In her previous Associate Dean Student Experience role, Professor Honour developed the Oxford Brookes Social Entrepreneurship Award (OBSEA) programme which was an award winning programme developed in partnership with the University of Oxford leading to Oxford being named the first ‘place of social enterprise’ in the UK. Professor Honour has been invited to run workshops and speak at Social Enterprise conferences at Oxford University and other HE institutes in Malaysia, Hong Kong, China, Thailand, USA and Canada.
Professor Paul Gough
Vice-Chancellor at Arts University Bournemouth
Professor Paul Gough is Vice-Chancellor at Arts University Bournemouth, UK. A painter, broadcaster and author he has exhibited internationally and is represented in the permanent collection of the Imperial War Museum, London, the Canadian War Museum, Ottawa, and the National War Memorial, New Zealand. Along with leading roles in international higher education and global research assessment, his research into the representation war and peace has been presented to audiences throughout the world. He has published nine books, including monographs on the British painter Stanley Spencer, Paul and John Nash and several comprehensive studies of art from both world wars. He worked in television for ten years and is currently writing his second book about the street artist, Banksy.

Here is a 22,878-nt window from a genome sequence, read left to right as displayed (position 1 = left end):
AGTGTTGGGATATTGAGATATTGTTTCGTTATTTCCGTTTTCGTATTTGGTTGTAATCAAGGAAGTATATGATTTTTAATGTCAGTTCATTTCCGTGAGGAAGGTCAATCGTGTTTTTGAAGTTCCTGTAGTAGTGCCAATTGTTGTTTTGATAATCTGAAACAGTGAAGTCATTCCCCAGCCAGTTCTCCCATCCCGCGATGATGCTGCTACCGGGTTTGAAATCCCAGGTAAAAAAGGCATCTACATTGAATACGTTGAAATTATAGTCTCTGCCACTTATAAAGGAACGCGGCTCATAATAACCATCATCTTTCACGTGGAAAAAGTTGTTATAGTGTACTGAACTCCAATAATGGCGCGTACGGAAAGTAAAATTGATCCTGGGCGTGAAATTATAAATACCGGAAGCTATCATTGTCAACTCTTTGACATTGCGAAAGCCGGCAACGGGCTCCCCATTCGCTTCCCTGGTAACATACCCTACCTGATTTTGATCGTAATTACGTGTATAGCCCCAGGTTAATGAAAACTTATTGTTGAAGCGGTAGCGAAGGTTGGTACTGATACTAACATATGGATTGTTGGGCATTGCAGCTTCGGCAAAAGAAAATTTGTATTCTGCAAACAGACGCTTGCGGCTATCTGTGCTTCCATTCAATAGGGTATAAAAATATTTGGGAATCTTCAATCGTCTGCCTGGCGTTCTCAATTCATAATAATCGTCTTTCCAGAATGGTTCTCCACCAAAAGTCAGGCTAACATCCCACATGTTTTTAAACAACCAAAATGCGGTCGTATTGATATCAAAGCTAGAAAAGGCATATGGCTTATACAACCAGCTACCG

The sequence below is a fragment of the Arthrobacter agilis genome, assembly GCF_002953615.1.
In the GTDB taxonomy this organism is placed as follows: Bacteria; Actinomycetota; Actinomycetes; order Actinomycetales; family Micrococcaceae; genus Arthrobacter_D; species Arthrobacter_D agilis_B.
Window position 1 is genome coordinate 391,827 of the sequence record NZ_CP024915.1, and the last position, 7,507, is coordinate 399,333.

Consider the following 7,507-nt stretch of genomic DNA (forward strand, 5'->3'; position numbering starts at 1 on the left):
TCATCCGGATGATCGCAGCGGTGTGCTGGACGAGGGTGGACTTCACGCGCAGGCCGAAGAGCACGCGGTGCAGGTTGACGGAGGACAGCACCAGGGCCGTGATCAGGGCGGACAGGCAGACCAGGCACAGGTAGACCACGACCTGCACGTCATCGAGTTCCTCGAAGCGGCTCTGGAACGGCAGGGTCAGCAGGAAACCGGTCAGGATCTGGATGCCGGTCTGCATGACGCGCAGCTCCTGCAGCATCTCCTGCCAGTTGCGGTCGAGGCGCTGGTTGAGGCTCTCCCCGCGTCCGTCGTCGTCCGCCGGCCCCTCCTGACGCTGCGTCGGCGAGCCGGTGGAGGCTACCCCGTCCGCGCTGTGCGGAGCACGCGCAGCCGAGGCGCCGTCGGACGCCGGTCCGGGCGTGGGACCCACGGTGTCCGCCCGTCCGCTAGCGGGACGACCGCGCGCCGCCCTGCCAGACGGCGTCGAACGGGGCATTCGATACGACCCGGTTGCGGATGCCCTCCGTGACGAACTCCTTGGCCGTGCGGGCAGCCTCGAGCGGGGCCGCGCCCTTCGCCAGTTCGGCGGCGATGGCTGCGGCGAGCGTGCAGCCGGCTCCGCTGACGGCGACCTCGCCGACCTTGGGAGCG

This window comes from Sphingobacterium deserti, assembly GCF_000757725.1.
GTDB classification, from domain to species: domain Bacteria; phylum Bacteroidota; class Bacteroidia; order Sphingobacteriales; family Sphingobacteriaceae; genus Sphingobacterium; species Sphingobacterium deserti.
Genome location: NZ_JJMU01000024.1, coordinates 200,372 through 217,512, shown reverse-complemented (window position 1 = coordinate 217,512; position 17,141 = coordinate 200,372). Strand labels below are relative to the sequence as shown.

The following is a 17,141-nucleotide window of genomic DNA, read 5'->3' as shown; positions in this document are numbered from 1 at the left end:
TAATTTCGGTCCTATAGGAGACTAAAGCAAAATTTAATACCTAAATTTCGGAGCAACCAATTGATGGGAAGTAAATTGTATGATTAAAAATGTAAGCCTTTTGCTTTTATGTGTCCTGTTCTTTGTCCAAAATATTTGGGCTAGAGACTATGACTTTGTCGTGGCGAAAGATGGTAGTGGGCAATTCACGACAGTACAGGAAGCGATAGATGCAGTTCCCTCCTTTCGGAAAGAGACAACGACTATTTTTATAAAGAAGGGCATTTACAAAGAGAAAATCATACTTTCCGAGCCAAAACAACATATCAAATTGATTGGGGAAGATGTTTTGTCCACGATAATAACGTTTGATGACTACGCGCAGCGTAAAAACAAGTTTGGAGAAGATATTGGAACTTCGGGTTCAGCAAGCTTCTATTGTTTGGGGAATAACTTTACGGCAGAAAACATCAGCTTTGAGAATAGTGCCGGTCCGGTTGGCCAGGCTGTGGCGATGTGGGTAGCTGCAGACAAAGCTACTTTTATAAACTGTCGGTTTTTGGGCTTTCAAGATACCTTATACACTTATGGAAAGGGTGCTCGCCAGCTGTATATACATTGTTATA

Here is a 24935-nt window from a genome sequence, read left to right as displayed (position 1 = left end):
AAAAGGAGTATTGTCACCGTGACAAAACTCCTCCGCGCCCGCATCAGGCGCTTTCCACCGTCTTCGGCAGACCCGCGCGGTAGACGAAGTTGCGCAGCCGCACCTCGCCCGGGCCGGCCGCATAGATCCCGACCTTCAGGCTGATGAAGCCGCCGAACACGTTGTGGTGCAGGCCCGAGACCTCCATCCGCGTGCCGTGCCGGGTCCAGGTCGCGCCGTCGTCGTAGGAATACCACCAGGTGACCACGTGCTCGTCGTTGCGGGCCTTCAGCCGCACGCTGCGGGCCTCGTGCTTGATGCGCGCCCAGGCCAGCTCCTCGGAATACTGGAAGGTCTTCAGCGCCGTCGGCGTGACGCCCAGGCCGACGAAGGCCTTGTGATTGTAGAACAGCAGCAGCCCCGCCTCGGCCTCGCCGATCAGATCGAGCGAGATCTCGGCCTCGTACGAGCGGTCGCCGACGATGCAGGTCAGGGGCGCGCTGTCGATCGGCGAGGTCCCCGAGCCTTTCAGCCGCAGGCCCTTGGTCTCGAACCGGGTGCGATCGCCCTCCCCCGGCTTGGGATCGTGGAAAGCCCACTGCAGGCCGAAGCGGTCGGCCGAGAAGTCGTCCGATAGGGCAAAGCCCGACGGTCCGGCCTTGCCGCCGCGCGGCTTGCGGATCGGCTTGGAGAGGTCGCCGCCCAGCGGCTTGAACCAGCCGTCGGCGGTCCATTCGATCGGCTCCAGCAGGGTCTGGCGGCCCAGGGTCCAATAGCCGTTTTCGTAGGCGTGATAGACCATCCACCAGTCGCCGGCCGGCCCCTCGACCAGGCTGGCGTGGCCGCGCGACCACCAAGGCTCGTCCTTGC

Director of Strategic Development & Partnerships, Arts Council Northern Ireland